We are entering an era of unprecedented efforts to deliver testing and training for students via technology. Instead of being certain that a certified professional educator who knows and cares about your child will be in the classroom making a final decision about what your child is given, we now must consider that more and more teachers are being moved to the side while technology delivered programs take center stage.
In some programs critical decisions that affect your child’s future are being made without the classroom teacher’s input. In those situations the teacher may not have an opportunity to see or evaluate what their students will see and be learning while sitting at the computer.
Some of the newest technology is delivering “adaptive” curriculum and assessments containing SEL items. These computer delivered programs will “adapt” and become individualized to each student’s performance level as they respond to tasks on the screen. Other new interactive programs are designed like games where the student responds to a screen display and their performance is recorded. There are games being designed to score both psychological and academic skills for a “fun” and often undetected form of testing.
As I said in the opening…… Before we go there and join “the newest bandwagon” we need to take a very close look. We should step back and ask: Why are we testing students? What do we need to know about students and why do we need to know it?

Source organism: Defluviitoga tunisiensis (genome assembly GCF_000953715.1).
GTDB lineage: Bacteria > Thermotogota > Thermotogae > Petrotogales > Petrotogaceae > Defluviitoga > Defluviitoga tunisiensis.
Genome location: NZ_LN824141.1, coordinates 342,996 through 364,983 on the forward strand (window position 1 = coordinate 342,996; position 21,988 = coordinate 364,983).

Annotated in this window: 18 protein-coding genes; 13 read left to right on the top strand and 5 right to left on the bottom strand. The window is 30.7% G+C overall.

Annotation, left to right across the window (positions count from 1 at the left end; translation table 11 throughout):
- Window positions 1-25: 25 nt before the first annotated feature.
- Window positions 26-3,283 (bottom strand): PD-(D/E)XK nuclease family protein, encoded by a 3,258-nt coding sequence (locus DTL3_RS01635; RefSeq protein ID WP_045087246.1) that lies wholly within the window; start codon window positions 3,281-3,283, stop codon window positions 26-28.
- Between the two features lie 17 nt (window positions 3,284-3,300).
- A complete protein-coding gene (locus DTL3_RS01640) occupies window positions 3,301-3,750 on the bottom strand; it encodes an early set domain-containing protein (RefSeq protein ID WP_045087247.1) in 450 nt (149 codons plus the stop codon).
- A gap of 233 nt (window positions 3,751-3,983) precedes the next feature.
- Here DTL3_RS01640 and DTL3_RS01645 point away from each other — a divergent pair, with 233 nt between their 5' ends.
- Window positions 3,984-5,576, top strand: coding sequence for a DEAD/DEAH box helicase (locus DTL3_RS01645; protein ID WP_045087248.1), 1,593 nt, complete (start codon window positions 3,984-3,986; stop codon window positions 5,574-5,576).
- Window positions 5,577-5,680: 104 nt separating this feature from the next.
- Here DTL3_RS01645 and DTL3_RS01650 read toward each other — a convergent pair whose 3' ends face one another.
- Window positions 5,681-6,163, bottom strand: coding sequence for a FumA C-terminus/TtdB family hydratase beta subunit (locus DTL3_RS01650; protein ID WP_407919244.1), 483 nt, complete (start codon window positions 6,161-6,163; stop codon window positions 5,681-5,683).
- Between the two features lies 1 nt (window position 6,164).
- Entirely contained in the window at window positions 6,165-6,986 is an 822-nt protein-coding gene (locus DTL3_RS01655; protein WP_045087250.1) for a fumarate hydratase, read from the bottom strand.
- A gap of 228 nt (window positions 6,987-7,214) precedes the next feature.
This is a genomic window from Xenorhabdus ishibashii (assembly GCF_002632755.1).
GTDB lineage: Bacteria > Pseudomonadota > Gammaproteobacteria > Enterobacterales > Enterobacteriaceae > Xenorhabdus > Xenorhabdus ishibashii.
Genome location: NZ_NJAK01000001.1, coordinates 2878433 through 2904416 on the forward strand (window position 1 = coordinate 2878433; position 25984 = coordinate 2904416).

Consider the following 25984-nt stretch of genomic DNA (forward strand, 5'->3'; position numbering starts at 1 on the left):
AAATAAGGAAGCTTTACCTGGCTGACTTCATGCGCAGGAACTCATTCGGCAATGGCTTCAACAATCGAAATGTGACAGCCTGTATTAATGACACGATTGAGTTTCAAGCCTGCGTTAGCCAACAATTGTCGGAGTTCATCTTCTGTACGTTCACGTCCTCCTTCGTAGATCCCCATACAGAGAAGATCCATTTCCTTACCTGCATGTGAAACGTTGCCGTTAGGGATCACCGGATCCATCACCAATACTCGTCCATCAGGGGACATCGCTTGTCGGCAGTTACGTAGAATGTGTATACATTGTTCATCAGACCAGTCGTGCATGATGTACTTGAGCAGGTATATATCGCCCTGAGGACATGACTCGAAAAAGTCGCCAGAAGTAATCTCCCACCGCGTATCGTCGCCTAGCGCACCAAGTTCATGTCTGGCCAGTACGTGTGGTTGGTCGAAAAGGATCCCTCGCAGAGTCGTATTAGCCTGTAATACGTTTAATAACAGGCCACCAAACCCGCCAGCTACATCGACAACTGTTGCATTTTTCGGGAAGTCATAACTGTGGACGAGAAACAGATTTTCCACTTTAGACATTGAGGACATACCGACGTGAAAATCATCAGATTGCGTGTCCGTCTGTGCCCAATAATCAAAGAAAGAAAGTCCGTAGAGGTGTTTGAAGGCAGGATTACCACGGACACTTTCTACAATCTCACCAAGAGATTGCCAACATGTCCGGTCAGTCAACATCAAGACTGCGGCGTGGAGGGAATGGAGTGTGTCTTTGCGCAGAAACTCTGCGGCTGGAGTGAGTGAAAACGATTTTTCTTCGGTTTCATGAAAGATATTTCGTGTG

This is just the tip of the iceberg as we consider challenges in choosing the best direction for Oklahoma Public Schools and we strive to provide unlimited opportunities for all students to learn to the best of their individual ability in a safe school environment.
Linda Murphy, Oklahoma Educator, is a leader in grassroots politics in Oklahoma. She led the repeal of Outcomes Based Education from state law in 1995 and helped lead the repeal of Common Core State Standards in 2014. She is a strong proponent of a full and well-rounded education for students using proven methods as well as local control of education and parents’ rights.
Linda Murphy has served as Education Advisor to the Governor of Oklahoma and as Deputy Commissioner of Labor for Workforce Education and Training. She has been a certified teacher for 30 years. Linda works with students who have learning difficulties including visual perception problems and developmental delays. She is certified in testing and training students to develop their skills using the SOI -Structure of Intellect program. She has spoken to hundreds of groups of parents and teachers about education, child development, vision and learning, education policy and politics around the state and nation.